The coronavirus marches on, but healthcare names all over the world are fighting back.
Earlier this week, Gilead Sciences (GILD), the manufacturer of COVID-19 antiviral drug remdesivir, revealed the pricing plan for the treatment.
A five-day course of remdesivir will be sold to governments of developed nations, including the US, for a price of $2,340 ($390 per vial). US private health insurers will need to fork up $3,120 for the course ($520 per vial).
Other countries, though, will find it difficult to get hold of the treatment over the next three months. The Trump administration has purchased over 500,000 doses, which amounts to July’s total production, and 90% of Gilead’s expected output in August and September.
Overall, in 2020, Gilead expects to produce up to 3 million courses. Next year, Gilead has set its sights on manufacturing between 600,000 and 800,000 courses a month.
The news was greeted with enthusiasm by investment firm Leerink Partners. Firm analyst Geoff Porges increased the revenue forecast for Gilead “by $800 million to $1.8 billion in each of the next three years.” The 4-star analyst expects remdesivir to bring in $1.5 billion of revenue in 2020, rising to $8.5 billion in 2021, and $8.6 billion by 2023.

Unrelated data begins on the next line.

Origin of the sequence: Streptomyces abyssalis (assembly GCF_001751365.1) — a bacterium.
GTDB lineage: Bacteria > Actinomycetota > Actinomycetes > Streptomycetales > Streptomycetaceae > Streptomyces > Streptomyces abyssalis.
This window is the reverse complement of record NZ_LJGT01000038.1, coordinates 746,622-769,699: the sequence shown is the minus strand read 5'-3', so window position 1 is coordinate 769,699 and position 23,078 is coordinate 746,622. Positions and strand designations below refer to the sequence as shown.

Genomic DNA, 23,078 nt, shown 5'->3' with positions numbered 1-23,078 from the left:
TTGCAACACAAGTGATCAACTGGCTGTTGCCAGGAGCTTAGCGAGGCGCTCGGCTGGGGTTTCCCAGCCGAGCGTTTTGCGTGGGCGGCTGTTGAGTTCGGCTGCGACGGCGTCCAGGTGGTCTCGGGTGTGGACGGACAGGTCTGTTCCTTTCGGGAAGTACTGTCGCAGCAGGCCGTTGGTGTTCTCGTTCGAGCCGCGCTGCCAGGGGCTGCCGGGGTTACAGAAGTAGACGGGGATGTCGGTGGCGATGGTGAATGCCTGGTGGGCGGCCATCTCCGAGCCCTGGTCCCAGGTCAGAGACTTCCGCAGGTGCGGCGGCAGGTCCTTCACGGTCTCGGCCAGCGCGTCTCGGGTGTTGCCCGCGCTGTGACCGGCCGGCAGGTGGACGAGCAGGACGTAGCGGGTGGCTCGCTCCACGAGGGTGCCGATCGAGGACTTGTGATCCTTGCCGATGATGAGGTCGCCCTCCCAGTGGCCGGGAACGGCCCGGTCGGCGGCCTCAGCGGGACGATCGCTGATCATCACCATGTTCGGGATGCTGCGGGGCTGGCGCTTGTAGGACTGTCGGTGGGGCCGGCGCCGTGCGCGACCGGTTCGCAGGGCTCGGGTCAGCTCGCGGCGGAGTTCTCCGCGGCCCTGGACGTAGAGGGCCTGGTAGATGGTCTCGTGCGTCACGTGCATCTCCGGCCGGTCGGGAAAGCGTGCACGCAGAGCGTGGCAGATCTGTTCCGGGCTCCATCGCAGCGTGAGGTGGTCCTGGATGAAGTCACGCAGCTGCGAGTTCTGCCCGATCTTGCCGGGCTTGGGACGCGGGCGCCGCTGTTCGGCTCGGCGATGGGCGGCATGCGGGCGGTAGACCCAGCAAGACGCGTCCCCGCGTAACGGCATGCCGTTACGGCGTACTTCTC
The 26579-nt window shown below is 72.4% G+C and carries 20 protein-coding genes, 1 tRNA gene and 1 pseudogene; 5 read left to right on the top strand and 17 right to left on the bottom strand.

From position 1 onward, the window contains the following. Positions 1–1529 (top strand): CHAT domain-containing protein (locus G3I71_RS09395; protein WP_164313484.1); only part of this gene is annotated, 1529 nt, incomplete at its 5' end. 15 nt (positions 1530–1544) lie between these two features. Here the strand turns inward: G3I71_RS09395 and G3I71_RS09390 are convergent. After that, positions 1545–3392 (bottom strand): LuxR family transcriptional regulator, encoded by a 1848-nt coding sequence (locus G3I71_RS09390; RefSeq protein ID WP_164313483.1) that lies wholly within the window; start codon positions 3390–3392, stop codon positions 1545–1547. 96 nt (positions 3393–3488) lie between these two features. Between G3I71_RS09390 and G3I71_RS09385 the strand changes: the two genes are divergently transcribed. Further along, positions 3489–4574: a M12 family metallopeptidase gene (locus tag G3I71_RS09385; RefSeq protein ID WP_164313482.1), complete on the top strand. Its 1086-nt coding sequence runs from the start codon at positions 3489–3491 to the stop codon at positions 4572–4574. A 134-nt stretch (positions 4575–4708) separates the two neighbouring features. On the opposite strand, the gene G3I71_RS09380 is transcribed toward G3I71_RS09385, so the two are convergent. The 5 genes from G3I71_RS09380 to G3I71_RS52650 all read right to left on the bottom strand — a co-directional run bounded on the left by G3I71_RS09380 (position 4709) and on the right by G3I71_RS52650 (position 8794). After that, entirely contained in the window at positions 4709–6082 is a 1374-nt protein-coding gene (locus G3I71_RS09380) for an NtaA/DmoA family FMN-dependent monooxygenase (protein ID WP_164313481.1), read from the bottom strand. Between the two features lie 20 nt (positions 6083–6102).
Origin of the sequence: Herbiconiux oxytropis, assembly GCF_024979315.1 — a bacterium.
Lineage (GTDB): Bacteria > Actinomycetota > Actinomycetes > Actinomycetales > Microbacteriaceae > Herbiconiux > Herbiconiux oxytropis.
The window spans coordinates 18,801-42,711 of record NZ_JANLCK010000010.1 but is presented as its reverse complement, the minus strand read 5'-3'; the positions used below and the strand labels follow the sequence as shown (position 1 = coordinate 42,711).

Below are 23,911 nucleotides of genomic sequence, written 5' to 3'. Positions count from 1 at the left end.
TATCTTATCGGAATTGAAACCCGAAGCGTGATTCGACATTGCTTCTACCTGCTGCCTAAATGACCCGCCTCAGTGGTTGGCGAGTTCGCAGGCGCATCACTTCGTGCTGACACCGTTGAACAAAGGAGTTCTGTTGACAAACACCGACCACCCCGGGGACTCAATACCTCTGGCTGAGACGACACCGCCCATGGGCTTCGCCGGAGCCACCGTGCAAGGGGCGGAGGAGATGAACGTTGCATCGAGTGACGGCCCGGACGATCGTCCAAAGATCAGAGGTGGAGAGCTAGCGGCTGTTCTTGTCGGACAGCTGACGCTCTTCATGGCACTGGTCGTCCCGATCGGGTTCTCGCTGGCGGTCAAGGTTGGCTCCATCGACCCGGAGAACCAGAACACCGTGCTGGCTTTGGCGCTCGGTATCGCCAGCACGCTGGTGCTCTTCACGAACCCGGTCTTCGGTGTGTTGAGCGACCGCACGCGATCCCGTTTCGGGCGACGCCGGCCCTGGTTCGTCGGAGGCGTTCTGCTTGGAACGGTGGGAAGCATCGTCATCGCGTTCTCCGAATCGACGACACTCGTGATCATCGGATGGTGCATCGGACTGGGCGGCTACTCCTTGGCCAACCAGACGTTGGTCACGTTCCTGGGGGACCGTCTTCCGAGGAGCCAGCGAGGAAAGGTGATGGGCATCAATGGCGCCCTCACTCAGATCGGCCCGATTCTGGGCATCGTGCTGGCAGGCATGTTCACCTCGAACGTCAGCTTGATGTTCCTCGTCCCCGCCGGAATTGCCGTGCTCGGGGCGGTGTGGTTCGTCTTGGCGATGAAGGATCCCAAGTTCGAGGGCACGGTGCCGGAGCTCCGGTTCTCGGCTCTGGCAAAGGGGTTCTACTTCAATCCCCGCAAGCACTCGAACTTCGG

Hopefully, remdesivir’s impact will match that of the 2014 launch of its first HCV medicine, Sovaldi, when GILD’s share price increased by 54% in the three quarters following the launch.
Porges said, “We regard the price and its announcement positively, as it establishes a responsible but still profitable benchmark for COVID treatment pricing generally and for Gilead specifically. The strengthened RDV supply together with higher RDV pricing for ex-US markets and stockpiling has significantly increased our forecasts for RDV.”
However, Porges tempered expectations by adding, “This forecast still has massive uncertainty given the varying trajectory of the pandemic around the world, the outlook for vaccines, the prospects for alternative and additional medicines, and the appetite of government agencies for stockpiling.”
As a result, Porges reiterated an Outperform rating and boosted the price target to $95 (up from $94). Gains of 25% could be heading investors’ way should Porges’ forecast materialize over the coming months. (To watch Porges’ track record, click here)
The rest of the Street takes a cautiously optimistic approach to Gilead. A Moderate Buy consensus rating is based on 11 Buys, 12 Holds and 4 Sells. There’s upside of 6%, should the $80.22 average price target be met in the year ahead. (See Gilead stock analysis on TipRanks)